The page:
Alternative Education Alternative education caters to multifarious groups of students or unprofessional classified according to their needs and circumstances in life. Alternative education programs were designed because of pressures from concerned parents, teachers, students and government officials to ameliorate substandard education and dangerous environment in most public schools. Seeing its benefits, educators and educational institutions broaden the scope of this alternative to promote education and extend it to working adults to further their training and professionalism. Its main goal is to provide opportunities for millions of students, achievers or not, across the United States to maximize their potential for success. First, and on a more positive note, Unger (1998) claims that alternative education offers practical instruction that will convert the “basic skills, talents and interests” (p.10) of those individuals who opted not to pursue a college degree, but undertake vocational courses, career education workshops, and on-the-job training instead.
Professions that developed out of the latters nature include computer operators, chefs, plumbers, air traffic controllers, postal workers, actors, mechanics, barbers, and the like. It is noted that several of this occupations bring in more income than some jobs earned from a four-year course in a college or a university where the cost of learning is far more expensive (Unger, 1998). Second, and what usually brings a negative connotation to the term alternative education, is that type of education and schooling that caters to at-risk and developmentally handicapped students enrolled in a regular school system or setting. At-risk student populace consists of dropouts, drug and alcohol dependents, truants, troubled children, and those with behavior problems. Alternative education programs seek to aid the needs and interests of these students by offering positive school experiences which are geared for achievement, enhancement of self-esteem, incentive, reduction of truancy, reduction of disruptive behavior, reduction of teenage pregnancy, dropout prevention, and drug and alcohol rehabilitation (http://www.escambia.k12.fl.us/instres/alted/intro .html).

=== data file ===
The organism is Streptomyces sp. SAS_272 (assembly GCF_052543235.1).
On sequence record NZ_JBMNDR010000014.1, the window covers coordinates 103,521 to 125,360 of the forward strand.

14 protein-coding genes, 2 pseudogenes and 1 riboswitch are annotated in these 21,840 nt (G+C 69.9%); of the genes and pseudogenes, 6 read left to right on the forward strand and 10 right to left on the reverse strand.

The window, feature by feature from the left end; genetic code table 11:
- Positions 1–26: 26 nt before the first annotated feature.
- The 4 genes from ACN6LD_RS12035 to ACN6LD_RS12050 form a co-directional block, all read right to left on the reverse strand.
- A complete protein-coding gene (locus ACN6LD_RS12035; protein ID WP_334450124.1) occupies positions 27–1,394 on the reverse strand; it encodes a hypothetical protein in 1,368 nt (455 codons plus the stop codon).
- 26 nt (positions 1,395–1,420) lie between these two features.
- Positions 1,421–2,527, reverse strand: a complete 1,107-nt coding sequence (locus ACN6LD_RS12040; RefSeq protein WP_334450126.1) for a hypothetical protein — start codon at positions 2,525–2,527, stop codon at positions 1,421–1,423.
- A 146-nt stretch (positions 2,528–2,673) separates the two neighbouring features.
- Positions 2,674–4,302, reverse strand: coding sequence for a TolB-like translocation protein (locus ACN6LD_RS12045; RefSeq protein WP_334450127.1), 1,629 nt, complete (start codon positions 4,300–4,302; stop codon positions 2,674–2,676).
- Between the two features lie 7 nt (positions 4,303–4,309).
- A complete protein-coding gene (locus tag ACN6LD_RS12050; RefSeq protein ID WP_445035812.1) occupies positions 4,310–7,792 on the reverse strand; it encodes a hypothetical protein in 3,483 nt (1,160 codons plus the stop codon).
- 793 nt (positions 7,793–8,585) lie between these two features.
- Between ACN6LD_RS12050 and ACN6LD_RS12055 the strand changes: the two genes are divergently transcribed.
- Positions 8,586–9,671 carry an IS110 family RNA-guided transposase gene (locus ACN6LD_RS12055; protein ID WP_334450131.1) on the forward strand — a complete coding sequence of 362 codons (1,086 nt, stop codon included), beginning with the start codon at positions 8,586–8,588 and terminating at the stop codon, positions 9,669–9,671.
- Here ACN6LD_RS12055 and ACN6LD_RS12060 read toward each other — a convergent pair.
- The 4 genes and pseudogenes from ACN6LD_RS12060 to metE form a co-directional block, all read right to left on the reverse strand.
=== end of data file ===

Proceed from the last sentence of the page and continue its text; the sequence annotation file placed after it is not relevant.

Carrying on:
On the other hand, developmentally handicapped students are those who have brain damage or infirmities at birth. Abnormalities of this kind include mental retardation, cerebral palsy, epilepsy, autism, mongolism and the like that could be diagnosed at a very early age even at birth. Students stricken with this ailment are afforded utmost loving care and holistic approach. More options for alternative education developed in quest of the community for safe schools, cultural diversity, neighborhood learning, safe and drug-free schools, charter schools, and home schooling (http://www.escambia.k12.fl.us/instres/alted/intro .html). Programs that emerged out of these concepts use a non-traditional approach to curriculum employing alternative teaching strategies. Teachers, parents and volunteers undergo rigorous and continuous schooling as they tackle this very challenging job.
Students at any level of education, from pre-school to high school or college, may avail and profit from this type of alternative learning program suitable for their needs. One implication why alternative education was conceptualized and carried out is the breakdown of family and social values. While the deteriorating status of both are going down at a rate faster than anything in our society, alternative education is more likely here to stay. The current voucher proposal hopes to further support and strengthen this new trend in education. References Unger, H. (1998).
But what if I dont want to go to college? (2nd ed.). New York: Facts On File Thomas, C. (1997, April 16). Alternative education, Retrieved August 22, 2000 from the World Wide Web: http://www.escambia.k12.fl.us/instres/alted/intro. html Bibliography Unger, H. (1998). But what if I dont want to go to college? (2nd ed.).
New York: Facts On File Thomas, C. (1997, April 16). Alternative education, Retrieved August 22, 2000 from the World Wide Web: http://www.escambia.k12.fl.us/instres/alted/.